TJPA claims its plans are based on a previous estimate of just 4tph and a minimum dwell time of a full hour. The latter is itself a highly questionable requirement, given that terminal stations in Europe manage to turn HSR trains around in 6-10 minutes. They are treated as through stations that happen to require trains to reverse direction, generally with a change of driver. Old-fashioned terminus stations are grand buildings providing small town folk with access to a metropolis, reached after many hours or even days on the move. Thanks to high speed, even San Diego-SF-San Diego will amount to just a single eight-hour shift for employees, so in that sense SF could indeed be considered a through station along out-and-back routes originating in SoCal and Sacramento.
The Authority would be on much firmer ground if it stuck to AB3034, which point blank requires that the entire network must support headways of no less than 5 minutes. This refers to the time interval between the nose of one train and the next one running in the same direction on the same track. The technically required minimum is a function of speed and emergency braking distance at that speed. For moderate speeds, experienced operators of modern train control infrastructure can make do with as little as 2.5 minutes, so the legal target set by the bill is conservative. As will become evident shortly, the link between short headway capability and system throughput is not always straightforward.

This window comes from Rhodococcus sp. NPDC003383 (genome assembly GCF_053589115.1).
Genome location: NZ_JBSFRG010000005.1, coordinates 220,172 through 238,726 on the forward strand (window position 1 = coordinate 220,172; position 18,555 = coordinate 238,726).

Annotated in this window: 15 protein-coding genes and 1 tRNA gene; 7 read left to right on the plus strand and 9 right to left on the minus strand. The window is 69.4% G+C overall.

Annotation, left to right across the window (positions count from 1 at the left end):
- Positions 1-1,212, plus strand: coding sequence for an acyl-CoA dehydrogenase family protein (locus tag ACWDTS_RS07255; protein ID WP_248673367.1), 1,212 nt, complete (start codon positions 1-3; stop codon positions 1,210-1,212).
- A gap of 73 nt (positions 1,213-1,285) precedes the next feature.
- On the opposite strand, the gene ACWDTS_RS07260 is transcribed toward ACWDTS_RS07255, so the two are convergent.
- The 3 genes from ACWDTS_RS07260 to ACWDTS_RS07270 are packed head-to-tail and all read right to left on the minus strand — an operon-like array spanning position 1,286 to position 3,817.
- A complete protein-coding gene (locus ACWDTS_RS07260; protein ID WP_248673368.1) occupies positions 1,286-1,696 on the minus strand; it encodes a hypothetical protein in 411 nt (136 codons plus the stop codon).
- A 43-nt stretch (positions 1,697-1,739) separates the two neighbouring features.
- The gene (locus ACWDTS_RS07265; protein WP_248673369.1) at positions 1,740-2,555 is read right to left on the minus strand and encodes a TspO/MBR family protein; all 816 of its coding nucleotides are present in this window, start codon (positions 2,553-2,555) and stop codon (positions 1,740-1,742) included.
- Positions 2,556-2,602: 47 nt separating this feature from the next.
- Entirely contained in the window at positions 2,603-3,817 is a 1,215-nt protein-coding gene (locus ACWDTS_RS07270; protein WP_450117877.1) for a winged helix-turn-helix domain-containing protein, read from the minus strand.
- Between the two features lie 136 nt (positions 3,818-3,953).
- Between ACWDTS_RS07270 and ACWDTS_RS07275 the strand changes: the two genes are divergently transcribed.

Technical Issues and Solution Concepts
a) at just 500 feet, the two curves in the tunnel will prevent at least the HSR trains from running them at much more than bicycle speed. In addition, we expect screeching noises as the long wheelbase trucks needed for high speed stability are dragged kicking and screaming around the corner. Passengers on board and especially, anyone present on the platforms would hear a sound reminiscent of fingernails on a blackboard, just much louder. Special lubricants might help keep both the noise and the wear and tear down, but no brand-new design should need them. The radii are also too tight for off-the-shelf Japanese shinkansen designs, which need ~925 feet. Even for European designs, 500 is the number the marketing department made the engineers sign up to, not one they’d recommend for brand-new track.